When an application is being debugged, the debugger gets notified whenever an exception is encountered  At this point, the application is suspended and the debugger decides how to handle the exception. The first pass through this mechanism is called a "first chance" exception. Depending on the debugger's configuration, it will either resume the application and pass the exception on or it will leave the application suspended and enter debug mode. If the application handles the exception, it continues to run normally.

    If the application does not handle the exception, the debugger is re-notified. This is known as a "second chance" exception. The debugger again suspends the application and determines how to handle this exception. Typically, debuggers are configured to stop on second chance (unhandled) exceptions and debug mode is entered, allowing you to debug.

    First chance exception messages most often do not mean there is a problem in the code. For applications / components which handle exceptions gracefully, first chance exception messages let the developer know that an exceptional situation was encountered and was handled.

    For code without exception handling, the debugger will receive a second chance exception notification and will stop with a unhandled exception.

    Thanks,

    Werewolf, 


    Just a newbie for everything.
    • Proposed as answer by Werewolfs Wednesday, August 10, 2011 3:03 AM
    • Marked as answer by vba-dev Thursday, August 11, 2011 3:03 PM
    Wednesday, August 10, 2011 3:03 AM

All replies

  • Regarding first change exception, here's a good article which talks about it. http://blogs.msdn.com/b/davidklinems/archive/2005/07/12/438061.aspx

    I enumerate some important point in this article, please check them.

    When an application is being debugged, the debugger gets notified whenever an exception is encountered  At this point, the application is suspended and the debugger decides how to handle the exception. The first pass through this mechanism is called a "first chance" exception. Depending on the debugger's configuration, it will either resume the application and pass the exception on or it will leave the application suspended and enter debug mode. If the application handles the exception, it continues to run normally.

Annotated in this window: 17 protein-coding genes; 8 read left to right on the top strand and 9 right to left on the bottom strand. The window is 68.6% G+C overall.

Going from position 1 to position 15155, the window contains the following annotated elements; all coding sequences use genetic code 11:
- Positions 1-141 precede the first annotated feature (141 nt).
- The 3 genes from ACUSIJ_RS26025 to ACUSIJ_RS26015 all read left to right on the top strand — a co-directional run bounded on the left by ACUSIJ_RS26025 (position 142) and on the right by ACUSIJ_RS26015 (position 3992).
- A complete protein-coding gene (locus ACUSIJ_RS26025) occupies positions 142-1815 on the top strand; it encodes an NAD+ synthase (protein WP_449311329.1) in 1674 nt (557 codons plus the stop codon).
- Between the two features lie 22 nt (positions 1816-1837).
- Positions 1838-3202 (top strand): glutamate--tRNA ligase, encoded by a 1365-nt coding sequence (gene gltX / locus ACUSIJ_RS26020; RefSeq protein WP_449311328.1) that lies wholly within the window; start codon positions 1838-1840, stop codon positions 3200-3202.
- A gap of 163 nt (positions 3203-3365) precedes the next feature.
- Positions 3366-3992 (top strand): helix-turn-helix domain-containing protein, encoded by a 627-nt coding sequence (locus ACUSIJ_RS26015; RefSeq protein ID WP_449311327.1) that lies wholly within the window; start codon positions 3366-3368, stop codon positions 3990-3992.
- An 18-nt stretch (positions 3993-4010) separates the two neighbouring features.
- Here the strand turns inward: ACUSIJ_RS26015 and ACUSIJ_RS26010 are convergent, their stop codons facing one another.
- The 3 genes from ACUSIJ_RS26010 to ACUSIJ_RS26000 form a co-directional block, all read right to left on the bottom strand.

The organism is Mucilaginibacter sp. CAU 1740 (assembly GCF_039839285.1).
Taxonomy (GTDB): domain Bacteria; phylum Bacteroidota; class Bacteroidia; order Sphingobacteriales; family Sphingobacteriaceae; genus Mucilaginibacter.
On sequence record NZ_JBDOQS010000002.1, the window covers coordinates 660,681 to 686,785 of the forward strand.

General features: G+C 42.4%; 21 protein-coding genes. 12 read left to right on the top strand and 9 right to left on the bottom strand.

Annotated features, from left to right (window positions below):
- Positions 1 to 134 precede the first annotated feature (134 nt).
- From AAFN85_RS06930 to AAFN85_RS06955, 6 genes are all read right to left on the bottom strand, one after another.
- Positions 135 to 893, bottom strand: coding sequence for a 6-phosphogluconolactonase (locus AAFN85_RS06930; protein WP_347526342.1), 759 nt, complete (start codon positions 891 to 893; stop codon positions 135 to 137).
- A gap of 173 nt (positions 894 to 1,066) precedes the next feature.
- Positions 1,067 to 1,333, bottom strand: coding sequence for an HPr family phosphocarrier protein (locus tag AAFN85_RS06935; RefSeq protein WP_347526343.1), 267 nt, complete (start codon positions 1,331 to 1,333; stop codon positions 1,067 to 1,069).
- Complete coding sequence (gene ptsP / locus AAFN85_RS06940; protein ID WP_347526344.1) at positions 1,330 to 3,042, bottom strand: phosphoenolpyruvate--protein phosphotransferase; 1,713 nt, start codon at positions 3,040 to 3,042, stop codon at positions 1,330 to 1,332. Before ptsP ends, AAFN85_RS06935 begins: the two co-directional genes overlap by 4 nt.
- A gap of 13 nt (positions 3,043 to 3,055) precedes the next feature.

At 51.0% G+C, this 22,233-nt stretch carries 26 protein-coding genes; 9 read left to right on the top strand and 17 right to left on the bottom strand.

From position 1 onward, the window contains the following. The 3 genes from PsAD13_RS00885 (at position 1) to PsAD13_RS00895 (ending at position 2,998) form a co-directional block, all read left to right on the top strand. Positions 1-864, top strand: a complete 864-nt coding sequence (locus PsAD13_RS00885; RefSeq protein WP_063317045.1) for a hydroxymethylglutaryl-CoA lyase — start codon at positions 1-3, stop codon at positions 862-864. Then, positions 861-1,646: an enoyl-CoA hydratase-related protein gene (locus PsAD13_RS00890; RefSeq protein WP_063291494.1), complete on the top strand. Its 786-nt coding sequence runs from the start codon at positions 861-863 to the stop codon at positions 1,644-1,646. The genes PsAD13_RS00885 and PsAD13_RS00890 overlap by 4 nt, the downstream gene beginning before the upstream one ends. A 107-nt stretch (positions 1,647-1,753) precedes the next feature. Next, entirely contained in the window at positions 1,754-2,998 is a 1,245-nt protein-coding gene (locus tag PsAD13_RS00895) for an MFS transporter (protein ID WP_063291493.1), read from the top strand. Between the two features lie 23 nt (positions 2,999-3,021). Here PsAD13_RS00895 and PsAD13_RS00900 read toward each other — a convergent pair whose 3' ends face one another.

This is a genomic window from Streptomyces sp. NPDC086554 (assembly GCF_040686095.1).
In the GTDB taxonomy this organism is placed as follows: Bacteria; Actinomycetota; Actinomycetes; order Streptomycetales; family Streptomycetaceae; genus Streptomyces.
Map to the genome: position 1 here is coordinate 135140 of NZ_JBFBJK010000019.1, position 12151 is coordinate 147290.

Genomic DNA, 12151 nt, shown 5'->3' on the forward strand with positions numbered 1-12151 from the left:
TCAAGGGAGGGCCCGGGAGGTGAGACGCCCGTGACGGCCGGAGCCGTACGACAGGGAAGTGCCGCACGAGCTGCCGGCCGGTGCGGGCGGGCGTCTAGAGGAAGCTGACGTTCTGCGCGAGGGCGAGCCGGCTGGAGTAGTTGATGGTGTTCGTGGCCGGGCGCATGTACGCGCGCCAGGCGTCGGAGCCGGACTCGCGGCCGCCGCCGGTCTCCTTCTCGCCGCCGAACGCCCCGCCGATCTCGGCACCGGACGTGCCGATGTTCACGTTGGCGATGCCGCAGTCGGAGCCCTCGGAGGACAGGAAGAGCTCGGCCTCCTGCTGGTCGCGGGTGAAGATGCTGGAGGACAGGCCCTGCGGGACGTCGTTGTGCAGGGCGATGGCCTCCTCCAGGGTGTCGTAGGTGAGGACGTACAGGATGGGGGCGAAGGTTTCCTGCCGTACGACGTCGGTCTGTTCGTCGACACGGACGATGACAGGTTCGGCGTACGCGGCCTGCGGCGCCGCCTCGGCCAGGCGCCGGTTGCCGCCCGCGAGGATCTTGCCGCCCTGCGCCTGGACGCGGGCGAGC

If the application does not handle the exception, the debugger is re-notified. This is known as a "second chance" exception. The debugger again suspends the application and determines how to handle this exception. Typically, debuggers are configured to stop on second chance (unhandled) exceptions and debug mode is entered, allowing you to debug.

    First chance exception messages most often do not mean there is a problem in the code. For applications / components which handle exceptions gracefully, first chance exception messages let the developer know that an exceptional situation was encountered and was handled.

    For code without exception handling, the debugger will receive a second chance exception notification and will stop with a unhandled exception.

    Thanks,

    Werewolf, 


    Just a newbie for everything.
    • Proposed as answer by Werewolfs Wednesday, August 10, 2011 3:03 AM
    • Marked as answer by vba-dev Thursday, August 11, 2011 3:03 PM
    Wednesday, August 10, 2011 3:03 AM
  • Thanks very much. I'll study the article.
    Thursday, August 11, 2011 3:03 PM